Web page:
In the Netherlands, where I live, rain has been pouring down for weeks. We also had the coldest April in decades, which included more snow than any year since 1977. Most of western Europe has suffered a cold streak with the sun hiding behind thunderclouds and hailstorms.
So will it get any better or is the summer of 2021 doomed?
The best models we have can only predict the weather accurately up to two weeks in advance. The further ahead we go, the more unreliable these forecasts get, and the more uncertain these predictions become. That said, the European Centre for Medium-Range Weather Forecasts makes weather forecasts that go out for more than half a year.
Surely we cannot trust weather forecast for six months ahead, right?
This is not entirely true – while you shouldn’t base your bike rides and hiking adventures on these forecasts, we can definitely use them to do some long-term planning. For example, water managers can plan their operations based on the long-term estimates of precipitation and temperature to anticipate upcoming droughts, and farmers can adjust their crops to the most likely summer conditions.
These seasonal forecasts can give us information on whether a season is going to be wet, dry, or “normal”, as well as warm or cold compared to normal conditions. Scientists can do a pretty good job at forecasting these seasonal anomalies, but the further we go in time the more unpredictable it gets. Seasonal forecasts are not able to predict the rain on any given day some three months in advance.
Unfortunately, western Europe is one of the hardest places in the world to predict long-term weather. This is because the region’s weather is largely driven by erratic currents of air moving over the Atlantic and doesn’t show long-term persistent patterns. As such, Europe is more difficult to predict than regions like California or South America where the weather is partly driven by anomalies in the more stable weather patterns of the Pacific Ocean.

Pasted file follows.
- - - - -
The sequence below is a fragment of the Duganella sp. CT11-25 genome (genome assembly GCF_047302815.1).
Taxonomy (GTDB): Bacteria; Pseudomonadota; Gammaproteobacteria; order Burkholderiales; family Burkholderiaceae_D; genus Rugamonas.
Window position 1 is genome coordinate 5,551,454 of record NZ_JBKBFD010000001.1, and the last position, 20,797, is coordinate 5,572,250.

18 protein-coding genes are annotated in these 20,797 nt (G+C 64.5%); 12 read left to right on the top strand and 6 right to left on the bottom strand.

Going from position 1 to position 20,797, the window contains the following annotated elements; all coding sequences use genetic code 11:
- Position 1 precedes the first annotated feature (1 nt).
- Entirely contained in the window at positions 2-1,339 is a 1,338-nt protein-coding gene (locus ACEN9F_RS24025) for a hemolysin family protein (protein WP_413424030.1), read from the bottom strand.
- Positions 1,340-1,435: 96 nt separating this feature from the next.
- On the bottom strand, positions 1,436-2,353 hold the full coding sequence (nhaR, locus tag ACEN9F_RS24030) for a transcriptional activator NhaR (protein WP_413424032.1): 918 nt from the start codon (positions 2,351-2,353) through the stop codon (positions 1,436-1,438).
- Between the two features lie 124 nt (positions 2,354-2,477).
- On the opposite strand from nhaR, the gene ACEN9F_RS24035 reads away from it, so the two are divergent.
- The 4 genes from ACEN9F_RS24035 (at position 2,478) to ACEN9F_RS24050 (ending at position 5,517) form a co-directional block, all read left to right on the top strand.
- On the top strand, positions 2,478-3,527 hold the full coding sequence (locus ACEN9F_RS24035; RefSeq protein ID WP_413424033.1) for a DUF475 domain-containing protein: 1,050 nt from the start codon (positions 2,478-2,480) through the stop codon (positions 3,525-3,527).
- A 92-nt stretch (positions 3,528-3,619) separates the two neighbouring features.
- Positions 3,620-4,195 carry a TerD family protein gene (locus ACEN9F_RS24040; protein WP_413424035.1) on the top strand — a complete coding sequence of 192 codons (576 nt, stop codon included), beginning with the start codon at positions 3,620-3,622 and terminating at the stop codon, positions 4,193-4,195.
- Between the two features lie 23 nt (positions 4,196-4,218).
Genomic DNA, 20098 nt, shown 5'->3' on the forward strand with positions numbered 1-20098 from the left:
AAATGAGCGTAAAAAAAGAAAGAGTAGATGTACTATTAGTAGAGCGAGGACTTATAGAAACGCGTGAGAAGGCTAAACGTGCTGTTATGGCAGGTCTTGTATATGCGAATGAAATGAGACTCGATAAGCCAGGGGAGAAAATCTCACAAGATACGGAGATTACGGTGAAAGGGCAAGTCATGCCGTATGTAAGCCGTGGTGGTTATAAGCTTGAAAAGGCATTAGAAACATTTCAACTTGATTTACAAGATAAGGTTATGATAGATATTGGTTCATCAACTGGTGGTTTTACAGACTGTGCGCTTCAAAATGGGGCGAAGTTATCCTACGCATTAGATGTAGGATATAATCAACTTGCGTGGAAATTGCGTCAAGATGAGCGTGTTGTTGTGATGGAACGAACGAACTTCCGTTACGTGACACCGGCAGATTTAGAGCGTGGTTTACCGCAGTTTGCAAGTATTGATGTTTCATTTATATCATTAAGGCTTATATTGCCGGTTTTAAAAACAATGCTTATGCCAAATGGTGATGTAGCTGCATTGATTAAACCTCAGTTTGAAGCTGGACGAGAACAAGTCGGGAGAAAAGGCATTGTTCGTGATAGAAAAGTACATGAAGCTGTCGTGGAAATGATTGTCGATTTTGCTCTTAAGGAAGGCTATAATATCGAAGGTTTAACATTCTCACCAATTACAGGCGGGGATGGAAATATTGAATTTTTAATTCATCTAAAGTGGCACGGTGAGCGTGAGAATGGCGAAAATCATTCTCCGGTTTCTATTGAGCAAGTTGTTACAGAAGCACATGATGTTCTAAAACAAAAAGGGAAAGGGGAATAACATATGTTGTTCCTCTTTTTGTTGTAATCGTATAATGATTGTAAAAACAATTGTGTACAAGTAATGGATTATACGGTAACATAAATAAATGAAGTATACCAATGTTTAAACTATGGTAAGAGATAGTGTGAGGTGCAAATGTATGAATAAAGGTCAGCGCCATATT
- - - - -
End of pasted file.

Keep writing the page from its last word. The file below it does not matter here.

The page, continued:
To identify the “skill” or usefulness of such a seasonal weather model, scientists look at historic predictions and compare these with the current observations. Just like I could make a prediction of the weather for next week, and next week we will check whether I was wrong or right. If we do this for a long period of time, we can see whether these models work and if they have any predictive skill.
In this way, scientists have shown that seasonal weather models are poor at predicting rain, whereas the temperature predictions provide more useful information and display more forecast skill. This means that in most cases the models make the correct prediction for summer temperatures.
So now the big question, what does this mean for summer 2021?
The models predict normal to warm temperatures and that it will be slightly drier than usual. Southern Europe especially has a high chance of above-normal temperatures (meaning above the long-term average of 1990-2020), while Britain and northern Europe should have normal temperatures, but drier conditions.
If summer is warmer than normal it won’t really be thanks to the cold wet spring, since weather patterns don’t persist for long enough. Instead, the forecast warm weather is part of a large trend of warmer summers and more droughts thanks to climate change.
So since the world is warming, on average most forecasts will predict normal to warm summers. If you need to make an educated guess, this would be the best choice.
Seasonal forecasts definitely provide an added value, if you know how to use them. But we need to be aware of their limitations and see them as a general prediction or sense of direction. We expect the summer to be normal to warm, but this is just an increased chance given the information we now have based on the current conditions and forecast – any one prediction can of course still be wrong. After all, often nothing is as unpredictable as the weather.
Suggested further reading
Veale, L. et al. (2017). Dealing with the deluge of historical weather data: the example of the TEMPEST database. Geo: Geography and Environment, 4 – e00039. https://doi.org/10.1002/geo2.39.
Osaka, S. & Bellamy, R. (2020). Weather in the Anthropocene: Extreme event attribution and a modelled nature–culture divide. Transactions of the Institute of British Geographers, 45, 906 – 920. https://doi.org/10.1111/tran.12390